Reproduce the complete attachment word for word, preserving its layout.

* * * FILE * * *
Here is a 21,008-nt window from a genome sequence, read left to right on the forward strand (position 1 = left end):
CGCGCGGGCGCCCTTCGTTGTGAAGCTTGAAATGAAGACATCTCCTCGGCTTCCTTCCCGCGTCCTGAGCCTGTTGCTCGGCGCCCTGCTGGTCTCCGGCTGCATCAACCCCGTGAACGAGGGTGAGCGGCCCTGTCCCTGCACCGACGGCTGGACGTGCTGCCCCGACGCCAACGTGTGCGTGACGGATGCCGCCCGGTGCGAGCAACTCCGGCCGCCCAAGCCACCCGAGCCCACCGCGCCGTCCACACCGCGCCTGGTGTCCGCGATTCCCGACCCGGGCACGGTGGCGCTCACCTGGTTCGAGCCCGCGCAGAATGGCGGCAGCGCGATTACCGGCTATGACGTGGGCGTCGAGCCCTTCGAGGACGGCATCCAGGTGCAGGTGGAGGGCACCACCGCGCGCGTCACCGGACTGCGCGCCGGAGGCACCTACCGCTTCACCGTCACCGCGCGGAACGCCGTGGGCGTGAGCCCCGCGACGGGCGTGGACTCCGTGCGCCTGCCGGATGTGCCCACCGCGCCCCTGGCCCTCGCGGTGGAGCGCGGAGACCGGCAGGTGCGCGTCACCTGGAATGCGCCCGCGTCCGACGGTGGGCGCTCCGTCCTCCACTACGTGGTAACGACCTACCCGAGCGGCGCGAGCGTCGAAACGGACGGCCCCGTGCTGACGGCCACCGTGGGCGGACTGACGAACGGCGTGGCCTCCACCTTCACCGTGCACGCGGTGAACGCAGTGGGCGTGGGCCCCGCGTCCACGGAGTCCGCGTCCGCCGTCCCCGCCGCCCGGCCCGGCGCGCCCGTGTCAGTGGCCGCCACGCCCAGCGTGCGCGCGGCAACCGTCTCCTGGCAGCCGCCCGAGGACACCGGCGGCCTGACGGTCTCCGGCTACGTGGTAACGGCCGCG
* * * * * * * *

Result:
Here is a 21,008-nt window from a genome sequence, read left to right on the forward strand (position 1 = left end):
CGCGCGGGCGCCCTTCGTTGTGAAGCTTGAAATGAAGACATCTCCTCGGCTTCCTTCCCGCGTCCTGAGCCTGTTGCTCGGCGCCCTGCTGGTCTCCGGCTGCATCAACCCCGTGAACGAGGGTGAGCGGCCCTGTCCCTGCACCGACGGCTGGACGTGCTGCCCCGACGCCAACGTGTGCGTGACGGATGCCGCCCGGTGCGAGCAACTCCGGCCGCCCAAGCCACCCGAGCCCACCGCGCCGTCCACACCGCGCCTGGTGTCCGCGATTCCCGACCCGGGCACGGTGGCGCTCACCTGGTTCGAGCCCGCGCAGAATGGCGGCAGCGCGATTACCGGCTATGACGTGGGCGTCGAGCCCTTCGAGGACGGCATCCAGGTGCAGGTGGAGGGCACCACCGCGCGCGTCACCGGACTGCGCGCCGGAGGCACCTACCGCTTCACCGTCACCGCGCGGAACGCCGTGGGCGTGAGCCCCGCGACGGGCGTGGACTCCGTGCGCCTGCCGGATGTGCCCACCGCGCCCCTGGCCCTCGCGGTGGAGCGCGGAGACCGGCAGGTGCGCGTCACCTGGAATGCGCCCGCGTCCGACGGTGGGCGCTCCGTCCTCCACTACGTGGTAACGACCTACCCGAGCGGCGCGAGCGTCGAAACGGACGGCCCCGTGCTGACGGCCACCGTGGGCGGACTGACGAACGGCGTGGCCTCCACCTTCACCGTGCACGCGGTGAACGCAGTGGGCGTGGGCCCCGCGTCCACGGAGTCCGCGTCCGCCGTCCCCGCCGCCCGGCCCGGCGCGCCCGTGTCAGTGGCCGCCACGCCCAGCGTGCGCGCGGCAACCGTCTCCTGGCAGCCGCCCGAGGACACCGGCGGCCTGACGGTCTCCGGCTACGTGGTAACGGCCGCG